Another side to tightened regulation, which will become evident in 2020, is the transparency of technologies that keep cropping up. Angela Eager, Research Director at TechMarketView, predicts that this push for transparency will affect all artificial intelligence (AI) and machine learning (ML) software suppliers. Therefore, both startups and established vendors, who will put their minds to this strategy of designing AI/ML and making projects compatible with implementations across numerous industries, will eventually reap their laurels. As Eager believes, such tools will become a part of the General Data Protection Regulation compliance kit and serve as a hallmark of quality and an imperative for prospective customers (and rival suppliers as well).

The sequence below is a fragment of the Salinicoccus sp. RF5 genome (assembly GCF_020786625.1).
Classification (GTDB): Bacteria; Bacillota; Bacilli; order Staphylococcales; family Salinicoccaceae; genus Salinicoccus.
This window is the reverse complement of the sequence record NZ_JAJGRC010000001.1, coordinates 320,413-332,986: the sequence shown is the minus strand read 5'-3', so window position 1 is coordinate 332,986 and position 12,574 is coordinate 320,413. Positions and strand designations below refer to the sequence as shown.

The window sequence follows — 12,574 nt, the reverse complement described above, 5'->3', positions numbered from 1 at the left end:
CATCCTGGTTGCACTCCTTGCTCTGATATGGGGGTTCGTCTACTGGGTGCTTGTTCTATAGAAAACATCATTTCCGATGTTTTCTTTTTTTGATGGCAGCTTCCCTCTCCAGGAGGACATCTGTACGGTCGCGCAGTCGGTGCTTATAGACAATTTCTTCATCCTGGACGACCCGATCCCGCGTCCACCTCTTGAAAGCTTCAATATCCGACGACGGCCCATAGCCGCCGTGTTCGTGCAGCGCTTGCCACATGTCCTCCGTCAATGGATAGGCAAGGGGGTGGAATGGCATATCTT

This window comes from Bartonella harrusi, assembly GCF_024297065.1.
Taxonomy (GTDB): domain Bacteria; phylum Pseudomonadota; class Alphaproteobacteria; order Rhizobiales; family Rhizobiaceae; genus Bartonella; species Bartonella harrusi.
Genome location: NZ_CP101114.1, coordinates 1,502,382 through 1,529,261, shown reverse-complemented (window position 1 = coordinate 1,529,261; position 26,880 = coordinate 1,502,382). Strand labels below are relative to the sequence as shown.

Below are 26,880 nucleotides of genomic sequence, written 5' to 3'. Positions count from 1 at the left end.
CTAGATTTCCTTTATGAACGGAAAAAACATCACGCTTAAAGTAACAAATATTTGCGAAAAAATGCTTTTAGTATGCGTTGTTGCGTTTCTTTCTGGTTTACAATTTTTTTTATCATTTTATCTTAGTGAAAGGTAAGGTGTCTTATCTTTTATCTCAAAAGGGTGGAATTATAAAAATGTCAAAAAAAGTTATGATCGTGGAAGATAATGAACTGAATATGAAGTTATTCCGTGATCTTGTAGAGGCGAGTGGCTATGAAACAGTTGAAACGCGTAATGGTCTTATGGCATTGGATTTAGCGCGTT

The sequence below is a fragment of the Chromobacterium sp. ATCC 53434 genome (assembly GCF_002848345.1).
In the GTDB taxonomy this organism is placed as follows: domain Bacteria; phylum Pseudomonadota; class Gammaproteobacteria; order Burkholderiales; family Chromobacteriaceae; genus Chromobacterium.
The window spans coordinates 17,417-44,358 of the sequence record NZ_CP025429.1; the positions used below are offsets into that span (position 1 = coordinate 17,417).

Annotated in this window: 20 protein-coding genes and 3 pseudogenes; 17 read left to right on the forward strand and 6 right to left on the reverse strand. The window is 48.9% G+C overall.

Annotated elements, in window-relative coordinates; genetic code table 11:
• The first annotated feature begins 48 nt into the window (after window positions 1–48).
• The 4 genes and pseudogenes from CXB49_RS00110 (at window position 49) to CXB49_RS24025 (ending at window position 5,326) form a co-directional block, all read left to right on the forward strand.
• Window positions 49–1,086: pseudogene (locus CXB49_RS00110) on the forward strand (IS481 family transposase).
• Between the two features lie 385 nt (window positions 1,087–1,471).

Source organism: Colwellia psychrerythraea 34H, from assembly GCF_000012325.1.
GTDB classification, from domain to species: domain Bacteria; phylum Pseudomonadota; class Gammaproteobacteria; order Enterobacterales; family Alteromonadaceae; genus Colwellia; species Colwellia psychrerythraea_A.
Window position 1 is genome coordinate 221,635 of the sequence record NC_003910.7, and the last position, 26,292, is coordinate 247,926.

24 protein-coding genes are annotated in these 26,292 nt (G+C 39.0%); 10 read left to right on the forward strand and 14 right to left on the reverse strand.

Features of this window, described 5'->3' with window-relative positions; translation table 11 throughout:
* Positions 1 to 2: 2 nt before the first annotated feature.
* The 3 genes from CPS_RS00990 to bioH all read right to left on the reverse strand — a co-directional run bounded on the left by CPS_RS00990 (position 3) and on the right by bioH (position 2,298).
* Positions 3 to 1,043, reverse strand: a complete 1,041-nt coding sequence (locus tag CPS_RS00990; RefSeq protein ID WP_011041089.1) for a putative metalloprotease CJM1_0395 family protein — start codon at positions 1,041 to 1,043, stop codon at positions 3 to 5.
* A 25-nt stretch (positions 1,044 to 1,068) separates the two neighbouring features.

Bearing this in mind, technology providers, however, shouldn’t lay excessive stress upon overpowered selling capacities of such tools. Eager cautions that this kind of explainable AI cannot furnish a complete and accurate analysis. It is perfect for linear regression, decision trees, and other simpler models where it can locate aspects instrumental in a decision. Otherwise, deep neural networks will be largely left a black box as long as she can see it.
Generally, the year that has just set in promises to turn out exciting and rife with innovation and technological eye-openers. IT companies are to be ready to step up their digital transformation efforts, addressing security challenges along the way. In this way, they will be able to offset adverse consequences any technological developments might engender.